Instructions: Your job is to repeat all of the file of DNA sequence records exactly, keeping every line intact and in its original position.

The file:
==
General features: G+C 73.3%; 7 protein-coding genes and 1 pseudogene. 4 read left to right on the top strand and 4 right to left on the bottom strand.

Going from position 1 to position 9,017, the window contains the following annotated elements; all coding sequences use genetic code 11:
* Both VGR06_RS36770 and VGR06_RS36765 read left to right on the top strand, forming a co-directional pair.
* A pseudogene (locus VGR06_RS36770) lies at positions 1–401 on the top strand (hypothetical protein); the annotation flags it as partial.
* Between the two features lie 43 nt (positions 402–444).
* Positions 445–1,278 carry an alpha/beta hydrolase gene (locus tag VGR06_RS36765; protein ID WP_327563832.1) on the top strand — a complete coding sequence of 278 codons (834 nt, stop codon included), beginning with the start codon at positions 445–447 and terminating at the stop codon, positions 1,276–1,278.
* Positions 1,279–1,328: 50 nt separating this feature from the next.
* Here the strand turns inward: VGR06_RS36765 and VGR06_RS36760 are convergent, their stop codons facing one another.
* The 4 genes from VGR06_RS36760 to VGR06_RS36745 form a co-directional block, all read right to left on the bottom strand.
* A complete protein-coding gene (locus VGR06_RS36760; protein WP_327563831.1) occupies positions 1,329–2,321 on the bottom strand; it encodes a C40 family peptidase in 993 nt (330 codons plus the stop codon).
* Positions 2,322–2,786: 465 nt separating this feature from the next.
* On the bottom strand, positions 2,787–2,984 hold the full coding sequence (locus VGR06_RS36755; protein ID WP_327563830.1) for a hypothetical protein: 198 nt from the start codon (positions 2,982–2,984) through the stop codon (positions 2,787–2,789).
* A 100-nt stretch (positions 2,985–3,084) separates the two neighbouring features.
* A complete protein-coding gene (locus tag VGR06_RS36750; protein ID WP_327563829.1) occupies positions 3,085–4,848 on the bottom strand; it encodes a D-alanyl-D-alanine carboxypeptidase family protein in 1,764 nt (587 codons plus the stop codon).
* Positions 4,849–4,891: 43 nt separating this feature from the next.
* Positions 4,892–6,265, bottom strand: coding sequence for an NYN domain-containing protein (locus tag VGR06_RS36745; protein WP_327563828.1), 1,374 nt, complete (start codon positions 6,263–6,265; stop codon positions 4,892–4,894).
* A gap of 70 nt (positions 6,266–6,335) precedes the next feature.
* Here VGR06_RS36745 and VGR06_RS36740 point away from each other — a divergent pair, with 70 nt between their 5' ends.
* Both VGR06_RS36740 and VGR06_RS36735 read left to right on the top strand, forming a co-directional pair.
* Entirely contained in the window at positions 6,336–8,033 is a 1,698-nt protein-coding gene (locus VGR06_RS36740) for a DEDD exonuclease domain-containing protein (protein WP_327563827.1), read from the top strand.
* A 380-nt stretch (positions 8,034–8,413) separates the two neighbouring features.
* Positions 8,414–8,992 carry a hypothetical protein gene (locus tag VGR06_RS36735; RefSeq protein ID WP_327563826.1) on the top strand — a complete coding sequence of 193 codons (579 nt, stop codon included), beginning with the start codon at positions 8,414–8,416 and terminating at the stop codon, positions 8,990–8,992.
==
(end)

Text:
General features: G+C 73.3%; 7 protein-coding genes and 1 pseudogene. 4 read left to right on the top strand and 4 right to left on the bottom strand.

Going from position 1 to position 9,017, the window contains the following annotated elements; all coding sequences use genetic code 11:
* Both VGR06_RS36770 and VGR06_RS36765 read left to right on the top strand, forming a co-directional pair.
* A pseudogene (locus VGR06_RS36770) lies at positions 1–401 on the top strand (hypothetical protein); the annotation flags it as partial.
* Between the two features lie 43 nt (positions 402–444).
* Positions 445–1,278 carry an alpha/beta hydrolase gene (locus tag VGR06_RS36765; protein ID WP_327563832.1) on the top strand — a complete coding sequence of 278 codons (834 nt, stop codon included), beginning with the start codon at positions 445–447 and terminating at the stop codon, positions 1,276–1,278.
* Positions 1,279–1,328: 50 nt separating this feature from the next.
* Here the strand turns inward: VGR06_RS36765 and VGR06_RS36760 are convergent, their stop codons facing one another.
* The 4 genes from VGR06_RS36760 to VGR06_RS36745 form a co-directional block, all read right to left on the bottom strand.
* A complete protein-coding gene (locus VGR06_RS36760; protein WP_327563831.1) occupies positions 1,329–2,321 on the bottom strand; it encodes a C40 family peptidase in 993 nt (330 codons plus the stop codon).
* Positions 2,322–2,786: 465 nt separating this feature from the next.
* On the bottom strand, positions 2,787–2,984 hold the full coding sequence (locus VGR06_RS36755; protein ID WP_327563830.1) for a hypothetical protein: 198 nt from the start codon (positions 2,982–2,984) through the stop codon (positions 2,787–2,789).
* A 100-nt stretch (positions 2,985–3,084) separates the two neighbouring features.
* A complete protein-coding gene (locus tag VGR06_RS36750; protein ID WP_327563829.1) occupies positions 3,085–4,848 on the bottom strand; it encodes a D-alanyl-D-alanine carboxypeptidase family protein in 1,764 nt (587 codons plus the stop codon).
* Positions 4,849–4,891: 43 nt separating this feature from the next.
* Positions 4,892–6,265, bottom strand: coding sequence for an NYN domain-containing protein (locus tag VGR06_RS36745; protein WP_327563828.1), 1,374 nt, complete (start codon positions 6,263–6,265; stop codon positions 4,892–4,894).
* A gap of 70 nt (positions 6,266–6,335) precedes the next feature.
* Here VGR06_RS36745 and VGR06_RS36740 point away from each other — a divergent pair, with 70 nt between their 5' ends.
* Both VGR06_RS36740 and VGR06_RS36735 read left to right on the top strand, forming a co-directional pair.
* Entirely contained in the window at positions 6,336–8,033 is a 1,698-nt protein-coding gene (locus VGR06_RS36740) for a DEDD exonuclease domain-containing protein (protein WP_327563827.1), read from the top strand.
* A 380-nt stretch (positions 8,034–8,413) separates the two neighbouring features.
* Positions 8,414–8,992 carry a hypothetical protein gene (locus tag VGR06_RS36735; RefSeq protein ID WP_327563826.1) on the top strand — a complete coding sequence of 193 codons (579 nt, stop codon included), beginning with the start codon at positions 8,414–8,416 and terminating at the stop codon, positions 8,990–8,992.